New Clinical Trial for Patients With Relapsed or Refractory CLL

New Clinical Trial for Patients With Relapsed or Refractory CLL

October 15, 2015

A phase I/II trial of IPH2201, an NKG2A checkpoint inhibitor, is being tested with ibrutinib (Imbruvica) in patients with relapsed or refractory chronic lymphocytic leukemia (CLL).

A phase I/II trial of IPH2201, an NKG2A checkpoint inhibitor, is being tested with ibrutinib (Imbruvica) in patients with relapsed or refractory chronic lymphocytic leukemia (CLL).

CLL accounts for approximately 25% of all leukemias. Incidence increases with age and the median age of diagnosis is 70 for men, and 74 for women. It is estimated that 15,720 new cases occurred last year in the United States, causing 4,600 deaths.

Professor John Byrd, MD, Director, and Farrukh Awan, MD, Principal Coordinating Investigator, Division of Hematology, Department of Internal Medicine, Ohio State University, said in a press release: “Ibrutinib represents a breakthrough medicine that was approved for the treatment of relapsed and del(17(p13.1) CLL in 2014. However, although ibrutinib induces a high response rate in patients with CLL, responses are rarely complete. Ultimately the disease progresses in a number of patients. Achieving complete responses would be of great interest to potentially prolong remission, and maybe eventually improve survival rate.”1

The trial's primary objective is to evaluate the antileukemic activity of the combination and the primary endpoint for efficacy is complete response rate (CRR), although as stated above, CRR is rare. The secondary objectives are to assess the safety of the combination of IPH2201 and ibrutinib. The trial will take place at the Ohio State University and the plan is to enroll up to 45 patients.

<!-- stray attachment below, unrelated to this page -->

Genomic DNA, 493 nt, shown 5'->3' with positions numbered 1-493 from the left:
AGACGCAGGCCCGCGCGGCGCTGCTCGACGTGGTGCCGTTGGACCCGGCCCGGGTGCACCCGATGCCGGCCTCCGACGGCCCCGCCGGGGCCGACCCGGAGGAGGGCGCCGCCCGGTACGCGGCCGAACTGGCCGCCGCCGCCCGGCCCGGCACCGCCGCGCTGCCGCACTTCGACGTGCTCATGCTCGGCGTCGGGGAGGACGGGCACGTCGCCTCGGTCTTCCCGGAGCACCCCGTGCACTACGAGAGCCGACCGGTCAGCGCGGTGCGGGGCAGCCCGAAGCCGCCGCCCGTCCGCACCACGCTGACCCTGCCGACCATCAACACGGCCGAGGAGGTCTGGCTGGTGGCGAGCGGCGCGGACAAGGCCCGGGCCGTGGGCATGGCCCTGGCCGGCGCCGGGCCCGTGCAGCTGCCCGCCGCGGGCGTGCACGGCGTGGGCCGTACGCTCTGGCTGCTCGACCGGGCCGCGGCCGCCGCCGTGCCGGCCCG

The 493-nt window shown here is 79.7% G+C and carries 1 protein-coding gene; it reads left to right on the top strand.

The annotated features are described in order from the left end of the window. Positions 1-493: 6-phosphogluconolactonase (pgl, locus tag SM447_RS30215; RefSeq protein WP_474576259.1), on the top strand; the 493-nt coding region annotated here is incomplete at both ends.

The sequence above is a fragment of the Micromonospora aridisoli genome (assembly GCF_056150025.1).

The trial will be conducted in two parts:

  • In the first part of the study, 12 to 24 patients will receive a combination of ibrutinib at the approved dosage and IPH2201; 4 dose levels of IPH2201 up to 10 mg/kg will be explored. Based on previous experience with IPH2201, these dosages are expected to induce saturation of the NKG2A receptor.
  • In the second part of the study, IPH2201 at the dose selected in the dose-escalating part, will be assessed in combination with ibrutinib during 26 cycles.

The hope is that treatment with IPH2201 in combination with ibrutinib will improve the quality of response beyond ibrutinib alone, and achieve complete responses--a higher rate of complete response should lead to improved overall survival.

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